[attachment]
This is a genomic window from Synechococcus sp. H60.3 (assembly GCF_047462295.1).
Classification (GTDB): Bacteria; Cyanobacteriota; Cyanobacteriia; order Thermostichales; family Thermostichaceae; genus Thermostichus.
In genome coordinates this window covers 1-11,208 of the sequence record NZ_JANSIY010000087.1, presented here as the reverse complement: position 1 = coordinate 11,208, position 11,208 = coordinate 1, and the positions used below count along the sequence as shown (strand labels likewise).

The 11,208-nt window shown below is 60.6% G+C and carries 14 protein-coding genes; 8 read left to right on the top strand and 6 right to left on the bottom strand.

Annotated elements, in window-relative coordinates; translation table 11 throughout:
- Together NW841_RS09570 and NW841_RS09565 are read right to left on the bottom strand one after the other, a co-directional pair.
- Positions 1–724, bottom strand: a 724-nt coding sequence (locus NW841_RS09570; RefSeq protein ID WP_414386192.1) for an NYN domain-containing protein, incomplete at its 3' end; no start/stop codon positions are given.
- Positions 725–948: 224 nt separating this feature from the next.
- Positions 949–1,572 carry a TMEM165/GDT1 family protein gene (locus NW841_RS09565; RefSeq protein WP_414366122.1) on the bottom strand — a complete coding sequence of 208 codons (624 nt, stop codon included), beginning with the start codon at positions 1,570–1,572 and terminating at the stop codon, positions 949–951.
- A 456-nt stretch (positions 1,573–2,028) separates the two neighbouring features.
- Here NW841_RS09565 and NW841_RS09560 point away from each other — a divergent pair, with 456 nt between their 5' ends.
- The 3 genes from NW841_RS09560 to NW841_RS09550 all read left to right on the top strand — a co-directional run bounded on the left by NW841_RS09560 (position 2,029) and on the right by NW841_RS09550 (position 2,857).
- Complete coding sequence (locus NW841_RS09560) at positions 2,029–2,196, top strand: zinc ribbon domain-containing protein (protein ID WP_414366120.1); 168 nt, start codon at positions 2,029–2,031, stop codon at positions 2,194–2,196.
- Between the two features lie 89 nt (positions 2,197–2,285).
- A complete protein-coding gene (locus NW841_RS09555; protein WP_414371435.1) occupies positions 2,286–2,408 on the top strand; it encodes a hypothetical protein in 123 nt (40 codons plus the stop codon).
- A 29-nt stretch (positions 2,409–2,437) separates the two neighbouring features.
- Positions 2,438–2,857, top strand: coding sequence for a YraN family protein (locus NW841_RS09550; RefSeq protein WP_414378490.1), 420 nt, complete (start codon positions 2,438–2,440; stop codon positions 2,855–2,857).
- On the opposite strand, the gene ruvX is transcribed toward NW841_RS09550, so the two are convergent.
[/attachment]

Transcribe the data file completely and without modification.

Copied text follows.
This is a genomic window from Synechococcus sp. H60.3 (assembly GCF_047462295.1).
Classification (GTDB): Bacteria; Cyanobacteriota; Cyanobacteriia; order Thermostichales; family Thermostichaceae; genus Thermostichus.
In genome coordinates this window covers 1-11,208 of the sequence record NZ_JANSIY010000087.1, presented here as the reverse complement: position 1 = coordinate 11,208, position 11,208 = coordinate 1, and the positions used below count along the sequence as shown (strand labels likewise).

The 11,208-nt window shown below is 60.6% G+C and carries 14 protein-coding genes; 8 read left to right on the top strand and 6 right to left on the bottom strand.

Annotated elements, in window-relative coordinates; translation table 11 throughout:
- Together NW841_RS09570 and NW841_RS09565 are read right to left on the bottom strand one after the other, a co-directional pair.
- Positions 1–724, bottom strand: a 724-nt coding sequence (locus NW841_RS09570; RefSeq protein ID WP_414386192.1) for an NYN domain-containing protein, incomplete at its 3' end; no start/stop codon positions are given.
- Positions 725–948: 224 nt separating this feature from the next.
- Positions 949–1,572 carry a TMEM165/GDT1 family protein gene (locus NW841_RS09565; RefSeq protein WP_414366122.1) on the bottom strand — a complete coding sequence of 208 codons (624 nt, stop codon included), beginning with the start codon at positions 1,570–1,572 and terminating at the stop codon, positions 949–951.
- A 456-nt stretch (positions 1,573–2,028) separates the two neighbouring features.
- Here NW841_RS09565 and NW841_RS09560 point away from each other — a divergent pair, with 456 nt between their 5' ends.
- The 3 genes from NW841_RS09560 to NW841_RS09550 all read left to right on the top strand — a co-directional run bounded on the left by NW841_RS09560 (position 2,029) and on the right by NW841_RS09550 (position 2,857).
- Complete coding sequence (locus NW841_RS09560) at positions 2,029–2,196, top strand: zinc ribbon domain-containing protein (protein ID WP_414366120.1); 168 nt, start codon at positions 2,029–2,031, stop codon at positions 2,194–2,196.
- Between the two features lie 89 nt (positions 2,197–2,285).
- A complete protein-coding gene (locus NW841_RS09555; protein WP_414371435.1) occupies positions 2,286–2,408 on the top strand; it encodes a hypothetical protein in 123 nt (40 codons plus the stop codon).
- A 29-nt stretch (positions 2,409–2,437) separates the two neighbouring features.
- Positions 2,438–2,857, top strand: coding sequence for a YraN family protein (locus NW841_RS09550; RefSeq protein WP_414378490.1), 420 nt, complete (start codon positions 2,438–2,440; stop codon positions 2,855–2,857).
- On the opposite strand, the gene ruvX is transcribed toward NW841_RS09550, so the two are convergent.